Claims Corbyn could be reinstated as a Labour MP dismissed as ‘utter nonsense’

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Claims Corbyn could be reinstated as a Labour MP dismissed as ‘utter nonsense’

Top party sources insist 'only Jeremy Corbyn' can bring about his return with a full apology, following claims a left-wing group wants to challenge Keir Starmer at conference

Lee Harpin is the Jewish News's political editor

An antisemitism protest against Jeremy Corbyn, outside Labour Party offices in Victoria Street. Credit: Guy Bell/Alamy Live News
An antisemitism protest against Jeremy Corbyn, outside Labour Party offices in Victoria Street. Credit: Guy Bell/Alamy Live News

Claims that Jeremy Corbyn could be reinstated as Labour MP as a result of plans by a left-wing group have been dismissed as “utter nonsense” by senior party sources.

A report in The Observer newspaper cited a proposal by the Campaign for Labour Party Democracy (CLPD) calling for power over disciplinary cases to be handed back to members as a mechanism to restore the whip to the former party leader.

It was claimed that leader Sir Keir Starmer could face embarrassment at next month’s annual conference if the motion, which attacked Labour MPs as being “not accountable”, was passed in a vote.

But party sources have told Jewish News that “only Jeremy Corbyn” can bring about his return as a Labour MP.

This would involve him having to make a full and proper apology to the Jewish community for the hurt he has caused over his response to the antisemitism crisis under his leadership of the party.

“The steps Corbyn needed to take to become a Labour MP again were set out in the letter he received from the chief whip when he was suspended,” confirmed a party source.

“The ball has been in his court ever since.

“A motion from the CFLP using Corbyn’s name to try and drum up interest in it, certainly isn’t going to bring about his return as an MP.”

Corbyn was suspended from the party last October after suggesting antisemitism was “dramatically overstated for political reasons” in a response to the damning findings in a report by the Equality and Human Rights Commission.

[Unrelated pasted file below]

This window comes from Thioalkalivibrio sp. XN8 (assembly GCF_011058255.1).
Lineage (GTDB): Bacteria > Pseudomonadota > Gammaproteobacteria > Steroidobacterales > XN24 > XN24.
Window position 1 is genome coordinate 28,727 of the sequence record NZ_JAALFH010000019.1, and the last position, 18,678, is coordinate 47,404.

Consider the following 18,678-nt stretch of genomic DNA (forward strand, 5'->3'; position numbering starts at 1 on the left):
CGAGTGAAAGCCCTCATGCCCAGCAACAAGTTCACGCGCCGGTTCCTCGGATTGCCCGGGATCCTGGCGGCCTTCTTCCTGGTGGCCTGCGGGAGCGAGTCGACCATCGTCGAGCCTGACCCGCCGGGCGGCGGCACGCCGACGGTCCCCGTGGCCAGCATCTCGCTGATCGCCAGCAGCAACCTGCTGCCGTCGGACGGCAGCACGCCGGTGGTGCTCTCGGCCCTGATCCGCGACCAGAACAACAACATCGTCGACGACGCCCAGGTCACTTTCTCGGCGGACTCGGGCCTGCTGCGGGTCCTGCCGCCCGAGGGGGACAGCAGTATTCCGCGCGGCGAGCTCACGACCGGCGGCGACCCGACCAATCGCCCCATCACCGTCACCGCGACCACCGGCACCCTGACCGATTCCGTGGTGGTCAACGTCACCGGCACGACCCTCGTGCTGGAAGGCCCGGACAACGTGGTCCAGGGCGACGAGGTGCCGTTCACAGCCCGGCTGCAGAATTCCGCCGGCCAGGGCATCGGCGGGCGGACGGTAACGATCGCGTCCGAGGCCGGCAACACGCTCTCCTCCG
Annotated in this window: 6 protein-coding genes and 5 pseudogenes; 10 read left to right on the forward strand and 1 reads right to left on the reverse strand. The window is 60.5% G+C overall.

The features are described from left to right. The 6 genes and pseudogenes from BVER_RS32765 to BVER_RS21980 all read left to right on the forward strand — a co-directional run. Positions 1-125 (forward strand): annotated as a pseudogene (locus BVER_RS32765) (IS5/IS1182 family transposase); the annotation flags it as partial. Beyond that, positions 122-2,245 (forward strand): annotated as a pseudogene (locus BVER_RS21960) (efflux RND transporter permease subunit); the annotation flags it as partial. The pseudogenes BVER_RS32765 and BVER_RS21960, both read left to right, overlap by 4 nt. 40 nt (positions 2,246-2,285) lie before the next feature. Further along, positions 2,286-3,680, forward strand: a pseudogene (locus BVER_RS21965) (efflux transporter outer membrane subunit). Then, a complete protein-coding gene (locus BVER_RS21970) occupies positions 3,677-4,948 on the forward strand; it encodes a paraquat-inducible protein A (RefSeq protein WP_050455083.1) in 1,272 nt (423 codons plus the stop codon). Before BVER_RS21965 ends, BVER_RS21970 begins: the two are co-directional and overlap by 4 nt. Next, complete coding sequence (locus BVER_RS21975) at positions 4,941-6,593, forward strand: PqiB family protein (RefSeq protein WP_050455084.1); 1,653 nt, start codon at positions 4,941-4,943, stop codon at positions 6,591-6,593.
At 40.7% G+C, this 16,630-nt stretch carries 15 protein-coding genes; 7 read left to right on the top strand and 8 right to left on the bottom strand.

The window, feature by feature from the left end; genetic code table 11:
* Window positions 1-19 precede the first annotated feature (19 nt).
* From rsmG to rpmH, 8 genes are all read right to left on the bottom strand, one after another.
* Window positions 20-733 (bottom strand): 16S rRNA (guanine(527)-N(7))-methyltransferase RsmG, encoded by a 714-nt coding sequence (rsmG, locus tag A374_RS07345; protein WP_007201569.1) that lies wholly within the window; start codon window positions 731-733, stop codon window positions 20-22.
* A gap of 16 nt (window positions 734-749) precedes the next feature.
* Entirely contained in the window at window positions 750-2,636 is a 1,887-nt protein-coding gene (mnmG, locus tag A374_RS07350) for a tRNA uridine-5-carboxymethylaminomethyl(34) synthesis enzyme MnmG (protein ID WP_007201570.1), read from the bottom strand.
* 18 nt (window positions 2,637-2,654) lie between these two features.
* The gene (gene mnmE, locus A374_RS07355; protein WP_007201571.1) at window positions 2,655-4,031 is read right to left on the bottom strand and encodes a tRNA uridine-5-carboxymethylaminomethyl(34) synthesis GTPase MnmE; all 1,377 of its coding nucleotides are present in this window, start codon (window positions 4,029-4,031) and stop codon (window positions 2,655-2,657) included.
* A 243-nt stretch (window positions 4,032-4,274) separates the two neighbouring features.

His statement remains up on his Facebook page.

Corbyn attacked the suspension as a “political intervention” that he would strongly oppose.

He had his party membership reinstated after 19 days but still has not had the party whip restored in the Commons, meaning he sits as an independent MP.

The former leader has said “those who deny there has been an antisemitism problem in the Labour party are wrong”.

Jewish News revealed last month how the CLPD motion was passed by Leeds Central constituency Labour party – and it has subsequently been circulated around CLPs across the country ahead of annual conference.

While senior Labour figures confirm that the CLPD motion is likely to be moved by left-wingers at next month’s conference, they say it is “utter nonsense” to suggest it would gain enough support to pass.

“There are at least 40 other different consitutional changes set to be heard this year’s conference,” said a party insider.

“Someone will inevitably stand up and move the CLPD motion.

“But it won’t pass – there just aren’t the levels of support across the entire party for ideas being put up by supporters of a regime from the past.”

Sources also point out that the proposal to hand power to members – with the conference able to confirm or reject disciplinary decisions that are “of concern to delegates” – would appear to be legally unsound as well.

“This motion appears to defy the rules of natural justice,” added a party source.

“It would cause obvious issues in sexual assault claims and other sensitive allegations”

Charlotte Nichols, ​​the Labour MP for Warrington North, had also criticised the proposal saying: “The last thing we need is a rule change that could lead to the second guessing of the outcome of bullying and sexual harassment cases or the debate of individual disciplinary cases. This is not how our complaints system should run and should be rejected if it goes to conference floor.”

Labour’s annual conference takes place in Brighton this year between September 25-29.

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